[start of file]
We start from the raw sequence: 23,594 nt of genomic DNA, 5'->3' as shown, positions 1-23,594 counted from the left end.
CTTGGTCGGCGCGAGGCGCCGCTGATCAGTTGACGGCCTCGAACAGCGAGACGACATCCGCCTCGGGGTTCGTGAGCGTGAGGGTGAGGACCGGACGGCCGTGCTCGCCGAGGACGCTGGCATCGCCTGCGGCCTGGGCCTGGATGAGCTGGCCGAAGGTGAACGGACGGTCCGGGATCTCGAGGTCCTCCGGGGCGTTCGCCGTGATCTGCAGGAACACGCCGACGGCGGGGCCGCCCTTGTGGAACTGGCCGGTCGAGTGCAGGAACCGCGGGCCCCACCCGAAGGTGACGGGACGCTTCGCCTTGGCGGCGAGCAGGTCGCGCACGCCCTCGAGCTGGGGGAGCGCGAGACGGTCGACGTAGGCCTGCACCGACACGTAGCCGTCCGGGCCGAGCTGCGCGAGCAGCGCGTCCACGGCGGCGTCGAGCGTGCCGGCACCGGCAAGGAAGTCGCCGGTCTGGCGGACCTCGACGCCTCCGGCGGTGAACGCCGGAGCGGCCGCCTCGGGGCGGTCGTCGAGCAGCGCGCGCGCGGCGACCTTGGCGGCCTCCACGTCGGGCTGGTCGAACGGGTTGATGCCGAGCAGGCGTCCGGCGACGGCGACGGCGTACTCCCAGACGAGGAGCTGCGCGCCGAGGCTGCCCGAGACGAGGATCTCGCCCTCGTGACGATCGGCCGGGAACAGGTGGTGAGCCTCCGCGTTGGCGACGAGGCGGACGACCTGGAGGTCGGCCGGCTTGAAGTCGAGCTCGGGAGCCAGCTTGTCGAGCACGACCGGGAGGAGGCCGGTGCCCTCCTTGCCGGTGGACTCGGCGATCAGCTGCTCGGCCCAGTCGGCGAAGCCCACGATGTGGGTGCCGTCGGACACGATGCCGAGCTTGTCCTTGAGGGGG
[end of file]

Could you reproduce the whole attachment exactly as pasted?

We start from the raw sequence: 23,594 nt of genomic DNA, 5'->3' as shown, positions 1-23,594 counted from the left end.
CTTGGTCGGCGCGAGGCGCCGCTGATCAGTTGACGGCCTCGAACAGCGAGACGACATCCGCCTCGGGGTTCGTGAGCGTGAGGGTGAGGACCGGACGGCCGTGCTCGCCGAGGACGCTGGCATCGCCTGCGGCCTGGGCCTGGATGAGCTGGCCGAAGGTGAACGGACGGTCCGGGATCTCGAGGTCCTCCGGGGCGTTCGCCGTGATCTGCAGGAACACGCCGACGGCGGGGCCGCCCTTGTGGAACTGGCCGGTCGAGTGCAGGAACCGCGGGCCCCACCCGAAGGTGACGGGACGCTTCGCCTTGGCGGCGAGCAGGTCGCGCACGCCCTCGAGCTGGGGGAGCGCGAGACGGTCGACGTAGGCCTGCACCGACACGTAGCCGTCCGGGCCGAGCTGCGCGAGCAGCGCGTCCACGGCGGCGTCGAGCGTGCCGGCACCGGCAAGGAAGTCGCCGGTCTGGCGGACCTCGACGCCTCCGGCGGTGAACGCCGGAGCGGCCGCCTCGGGGCGGTCGTCGAGCAGCGCGCGCGCGGCGACCTTGGCGGCCTCCACGTCGGGCTGGTCGAACGGGTTGATGCCGAGCAGGCGTCCGGCGACGGCGACGGCGTACTCCCAGACGAGGAGCTGCGCGCCGAGGCTGCCCGAGACGAGGATCTCGCCCTCGTGACGATCGGCCGGGAACAGGTGGTGAGCCTCCGCGTTGGCGACGAGGCGGACGACCTGGAGGTCGGCCGGCTTGAAGTCGAGCTCGGGAGCCAGCTTGTCGAGCACGACCGGGAGGAGGCCGGTGCCCTCCTTGCCGGTGGACTCGGCGATCAGCTGCTCGGCCCAGTCGGCGAAGCCCACGATGTGGGTGCCGTCGGACACGATGCCGAGCTTGTCCTTGAGGGGG